12. purple1953reading

    Call me crazy... but..

    I would never apologize, for being ahead of the game, sure of myself, and prepared. I , too, am like that. I went through school at the top of my class, and was the one that everybody said "You don't have to get straight As to be a good nurse" about, because, in their own security, they wanted to say something to imply I was wrong, but in reality, I wasn't. THey posted our grades by SS and after the first 3 weeks, I changed mine, because somebody was so insecure, they would see my number at the top for each post, and always say:" Of course, that must be T", the first time I picked a number that turned out to be the same as somebody else, and I got 100 and she got 80, but she saw her number at the top of the list and thought she got a 100, so I had to look for a new number. Every one will make remarks about you, like SHE must spend all her time studying. SHE doesn't have a life. ETC Best of luck, and enjoy learning.
  13. purple1953reading

    What can we do to change this to prevent errors?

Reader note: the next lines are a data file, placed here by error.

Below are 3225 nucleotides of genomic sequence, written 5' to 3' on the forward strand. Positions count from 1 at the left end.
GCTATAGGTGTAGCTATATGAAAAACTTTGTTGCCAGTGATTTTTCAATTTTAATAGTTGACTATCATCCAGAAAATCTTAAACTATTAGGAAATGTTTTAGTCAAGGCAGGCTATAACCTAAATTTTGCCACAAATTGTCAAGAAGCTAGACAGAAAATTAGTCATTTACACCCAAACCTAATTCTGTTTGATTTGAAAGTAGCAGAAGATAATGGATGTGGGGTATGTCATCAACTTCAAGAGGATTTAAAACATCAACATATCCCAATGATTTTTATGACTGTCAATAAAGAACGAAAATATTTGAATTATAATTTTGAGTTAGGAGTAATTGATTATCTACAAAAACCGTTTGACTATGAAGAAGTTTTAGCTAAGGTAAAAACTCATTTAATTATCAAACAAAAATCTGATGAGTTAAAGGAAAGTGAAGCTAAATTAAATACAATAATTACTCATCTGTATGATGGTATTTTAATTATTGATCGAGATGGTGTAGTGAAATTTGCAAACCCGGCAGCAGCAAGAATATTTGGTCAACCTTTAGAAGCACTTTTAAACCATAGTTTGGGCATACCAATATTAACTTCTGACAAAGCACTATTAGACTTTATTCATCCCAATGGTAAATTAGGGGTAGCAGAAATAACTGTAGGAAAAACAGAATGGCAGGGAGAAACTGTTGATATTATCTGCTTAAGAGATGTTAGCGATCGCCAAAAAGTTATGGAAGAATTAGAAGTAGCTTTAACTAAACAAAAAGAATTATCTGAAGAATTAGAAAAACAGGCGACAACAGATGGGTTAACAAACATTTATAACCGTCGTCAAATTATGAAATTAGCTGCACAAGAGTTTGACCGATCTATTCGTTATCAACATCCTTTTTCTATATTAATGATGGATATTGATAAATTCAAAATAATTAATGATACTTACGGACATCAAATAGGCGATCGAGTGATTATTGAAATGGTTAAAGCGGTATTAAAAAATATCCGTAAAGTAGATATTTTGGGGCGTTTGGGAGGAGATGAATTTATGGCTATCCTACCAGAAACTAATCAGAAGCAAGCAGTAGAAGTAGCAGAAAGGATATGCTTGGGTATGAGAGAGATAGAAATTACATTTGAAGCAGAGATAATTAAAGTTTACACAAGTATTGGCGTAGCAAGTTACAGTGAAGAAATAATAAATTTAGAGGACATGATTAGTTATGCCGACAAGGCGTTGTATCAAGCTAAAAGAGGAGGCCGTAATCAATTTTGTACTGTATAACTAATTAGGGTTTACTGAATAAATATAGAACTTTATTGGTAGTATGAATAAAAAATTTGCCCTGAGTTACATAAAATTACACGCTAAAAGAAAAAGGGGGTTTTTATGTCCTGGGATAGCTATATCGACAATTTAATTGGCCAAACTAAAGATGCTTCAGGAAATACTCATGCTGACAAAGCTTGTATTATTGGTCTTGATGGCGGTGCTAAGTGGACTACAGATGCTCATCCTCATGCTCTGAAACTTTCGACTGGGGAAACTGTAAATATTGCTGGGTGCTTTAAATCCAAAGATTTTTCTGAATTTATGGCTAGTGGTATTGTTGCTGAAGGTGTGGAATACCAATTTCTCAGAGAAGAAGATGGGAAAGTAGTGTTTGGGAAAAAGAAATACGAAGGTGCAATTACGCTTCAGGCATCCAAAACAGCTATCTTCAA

I would much rather spend my time taking care of my patients , giving the right meds, expected and ordered cares and treatments, than looking for other people's mistakes. BUT I do check my meds, and in fact , the protocol to prevent med errors is in place for this to happen. The chart check s for 24 hours against the new mars and 24 hours orders help prevent many errors. Those of us who have been in nursing , or worked in small rural hospitals where WE basically are the pharmacist who mixes the meds, know how far we have come with just unit dosing. We used to get a 3 day total dose of a med in bottle, if it were dc'd prior to that time we threw it in the box for pharmacy. This led to much borrowing, if a patient came in that needed the same med, and it would not come from pharmacy for awhile or was not allowed in the "stock"meds that we were allowed to care, Also led to lots of mistakes, patients were charged for the 3 days worth, and then what was used(or just gone) from the bottle was still charged to the patient when returned to the pharmacy. If there were any left, appropriate credits were made. (many times to the wrong patient. All of us develop our own system of checking our meds, to organinzing our days, to prioritizing(within guidelines) and yes I have taken care of 12 patients.In addition, I have learned through the years, just because it is charted or initialed, it is not necessarily done. Like others, I too have seen too many just signe their names, and not really look, whether it be hang blood, checking pcas, etc. Not to be cliche, but the panic diminishes, the mistakes lessen, and your sense of confidence increases, and with this everything starts to fall into place, and although the days are still too short and the duties too long, we become accomplished nurses, who tend to our patients with educated skill, knowledge, and security. Along with all this comes the ability to recognize when we are in over our heads, and when to compromise to refuse assignments that are beyond our scope of practice, I wil continue to check my meds, wash my hands, and wear gloves. I will continue my detailed notes, keeping up on all that is going on on my pts, and those I supervise. IT is who I am, and the way I see myself as a nurse. I manage 5 kids at home, 3 who are 14, 16 and 17, and find that much more difficult and mentally tiring.